Biofeedback is a branch of applied psychophysiology. In this approach a person can view in real time what their body is doing. For example, using muscle electrodes a person can learn when their muscles are tensed and when they are relaxed. This approach allows people to have an increased awareness of their bodily responses, and learn how to change these responses for better health.
Biofeedback uses safe and painless electronic equipment to measure: skin temperature, skin conductance, muscle tension, breathing patterns, heart rate parameters, and brain waves (termed neurofeedback).
Biofeedback has been shown to be effective for migraines, tension type headaches, and anxiety among other disorders.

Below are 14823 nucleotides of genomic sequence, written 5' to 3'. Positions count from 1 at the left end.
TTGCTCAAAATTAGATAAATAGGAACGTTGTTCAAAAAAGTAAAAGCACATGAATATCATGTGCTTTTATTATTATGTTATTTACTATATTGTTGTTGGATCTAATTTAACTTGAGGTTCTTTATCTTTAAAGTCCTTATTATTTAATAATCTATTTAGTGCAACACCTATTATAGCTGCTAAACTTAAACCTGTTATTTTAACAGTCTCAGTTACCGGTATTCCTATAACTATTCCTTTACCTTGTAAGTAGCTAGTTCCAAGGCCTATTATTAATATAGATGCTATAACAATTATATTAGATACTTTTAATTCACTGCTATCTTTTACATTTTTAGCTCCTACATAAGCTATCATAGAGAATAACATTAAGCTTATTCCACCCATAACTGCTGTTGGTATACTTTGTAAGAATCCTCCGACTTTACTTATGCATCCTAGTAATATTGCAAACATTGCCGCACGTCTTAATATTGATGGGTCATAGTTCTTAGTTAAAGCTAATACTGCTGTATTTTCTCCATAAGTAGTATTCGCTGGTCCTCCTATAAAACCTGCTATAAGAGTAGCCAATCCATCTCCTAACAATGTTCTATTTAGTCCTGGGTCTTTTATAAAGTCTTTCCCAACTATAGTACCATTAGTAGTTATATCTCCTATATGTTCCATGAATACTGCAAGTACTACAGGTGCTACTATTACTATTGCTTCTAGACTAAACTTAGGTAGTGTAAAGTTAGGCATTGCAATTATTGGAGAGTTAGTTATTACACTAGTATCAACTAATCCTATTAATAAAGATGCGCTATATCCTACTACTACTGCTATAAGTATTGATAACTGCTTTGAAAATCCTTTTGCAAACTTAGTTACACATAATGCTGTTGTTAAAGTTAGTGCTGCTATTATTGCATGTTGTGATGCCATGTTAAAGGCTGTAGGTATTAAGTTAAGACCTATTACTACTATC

In this episode I talk to Dr. Richard Sherman about biofeedback, what it is, what happens in a biofeedback session, and how it can help pain in general, and migraines in particular.
Dr. Richard A. Sherman received his doctorate in psychobiology from New York University in 1973.
He is best known for his work elucidating mechanisms and treatments for phantom limb pain, temporal relationships between changes in muscle tension and pain, and environmental studies on mechanisms of and behavioral treatments for urinary incontinence.
This work has resulted in over 130 articles and several books for both professionals and patients, including numerous studies on assessment and treatment of tension and migraine headaches.
Dr. Sherman is currently the director of the Psychophysiology Doctoral Program at Saybrook University and Director of the Behavioral Medicine Research and Training Foundation.
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